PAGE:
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St Martin I
Pope and Martyr (entered heaven around 656)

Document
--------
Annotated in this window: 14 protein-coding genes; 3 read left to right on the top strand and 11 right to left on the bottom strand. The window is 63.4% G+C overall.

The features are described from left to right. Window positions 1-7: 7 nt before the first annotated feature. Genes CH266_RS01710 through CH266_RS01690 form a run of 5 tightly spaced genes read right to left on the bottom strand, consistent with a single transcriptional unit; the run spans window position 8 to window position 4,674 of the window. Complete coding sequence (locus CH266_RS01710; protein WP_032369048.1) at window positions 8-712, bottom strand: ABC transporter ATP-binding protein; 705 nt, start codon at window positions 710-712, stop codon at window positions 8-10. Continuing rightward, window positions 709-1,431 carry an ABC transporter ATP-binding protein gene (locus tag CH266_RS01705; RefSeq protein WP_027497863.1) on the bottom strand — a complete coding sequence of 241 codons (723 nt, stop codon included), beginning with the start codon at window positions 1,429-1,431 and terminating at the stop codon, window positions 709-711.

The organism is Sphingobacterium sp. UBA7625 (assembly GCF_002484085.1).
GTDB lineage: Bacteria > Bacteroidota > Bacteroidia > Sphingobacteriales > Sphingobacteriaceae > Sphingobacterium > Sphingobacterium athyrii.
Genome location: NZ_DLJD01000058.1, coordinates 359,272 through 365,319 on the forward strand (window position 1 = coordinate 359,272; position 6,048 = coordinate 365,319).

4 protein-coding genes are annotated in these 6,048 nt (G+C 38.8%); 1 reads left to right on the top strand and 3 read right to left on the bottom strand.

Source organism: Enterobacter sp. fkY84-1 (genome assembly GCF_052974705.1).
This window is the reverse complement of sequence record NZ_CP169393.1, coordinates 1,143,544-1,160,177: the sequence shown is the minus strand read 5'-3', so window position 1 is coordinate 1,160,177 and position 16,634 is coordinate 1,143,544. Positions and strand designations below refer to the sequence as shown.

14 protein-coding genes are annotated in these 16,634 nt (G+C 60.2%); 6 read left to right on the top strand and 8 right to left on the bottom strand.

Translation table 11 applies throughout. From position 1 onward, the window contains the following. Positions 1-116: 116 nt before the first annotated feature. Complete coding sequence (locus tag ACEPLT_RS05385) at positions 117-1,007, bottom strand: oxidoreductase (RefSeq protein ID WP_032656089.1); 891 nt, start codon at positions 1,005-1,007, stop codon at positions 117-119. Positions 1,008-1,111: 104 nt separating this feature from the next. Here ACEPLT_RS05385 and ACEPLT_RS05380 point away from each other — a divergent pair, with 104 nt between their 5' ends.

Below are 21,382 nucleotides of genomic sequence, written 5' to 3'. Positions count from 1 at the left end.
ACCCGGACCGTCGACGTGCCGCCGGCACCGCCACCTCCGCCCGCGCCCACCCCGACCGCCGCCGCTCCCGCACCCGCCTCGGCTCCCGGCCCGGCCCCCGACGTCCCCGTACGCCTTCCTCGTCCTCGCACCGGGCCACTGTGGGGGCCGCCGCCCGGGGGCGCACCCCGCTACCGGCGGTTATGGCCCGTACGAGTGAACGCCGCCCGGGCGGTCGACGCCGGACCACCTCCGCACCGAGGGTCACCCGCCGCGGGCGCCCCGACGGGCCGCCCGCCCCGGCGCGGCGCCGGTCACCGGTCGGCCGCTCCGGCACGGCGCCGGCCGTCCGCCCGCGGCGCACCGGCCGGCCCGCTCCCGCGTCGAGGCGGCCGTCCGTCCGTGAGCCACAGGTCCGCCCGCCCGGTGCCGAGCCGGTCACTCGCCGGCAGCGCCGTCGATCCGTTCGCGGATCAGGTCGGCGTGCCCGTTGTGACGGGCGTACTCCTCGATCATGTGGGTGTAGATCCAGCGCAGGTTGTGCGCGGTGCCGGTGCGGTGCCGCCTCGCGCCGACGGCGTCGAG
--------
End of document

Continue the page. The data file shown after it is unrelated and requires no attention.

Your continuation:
If you really love Jesus Christ, there is something you must do for him every day without fail: pray for his Vicar on earth, the Pope. How casually we modern Catholics view the papacy! Christ’s promise that the papacy will continue to preserve the true faith and surely guide the Church does not mean that the Popes all have an easy time of things. Take the last Pope who was martyred, for instance, today’s saint, Martin I. The poor man successfully marshaled all the bishops of his day to root out the insidious heresy of monotheism (which wrongly claimed that Christ did not have a human will). Unfortunately, this stoked the Emperor’s ire. (The Emperor, Constans II, who lived in Constantinople, still had imperial powers back in those days, and used them extravagantly.) Constans was a Monothelite and resented the Pope’s opposition to his pet heresy. He sent his henchmen to kidnap the Pope, who had fallen terribly ill and had to take refuge in the Lateran Basilica in Rome, where they laid him in his sickbed at the foot of the altar. The imperial abductors still succeeded in stealing him (bed and all) and bringing him to the Emperor’s court by way of a long and uncomfortable sea voyage, during which the Pope contracted dysentery (an intestinal disease – it’s like diarrhea raised to the power of 10), which plagued him until his death years later. Upon arrival in Constantinople he was thrown in jail, eventually tried and convicted of treason, publicly humiliated, and sent into exile in the famine-stricken Crimea (southern Ukraine). Through it all, his one worry remained the integrity of the Catholic faith and the salvation of those who had abandoned it. As he wrote from prison: “I have not been allowed to wash… for forty-seven days. I am wasted away and frozen through, and have had no respite from dysentery… I hope that God, who knows all things, will bring my persecutors to repentance after he will have taken me out of this world…I am surprised at the indifference of all those who, though they once knew me, have now so entirely forgotten me… However, I pray God, by the intercession of St Peter, to preserve them steadfast and immovable in the orthodox [Catholic] faith. As to this wretched body, God will have care of it…” No, my dear nephew, it isn’t easy being Pope. Maybe today the Pope’s enemies have different tactics, but I know for certain that they hurt just as much, so keep him in your prayers – every day. Pax. Uncle Eddy
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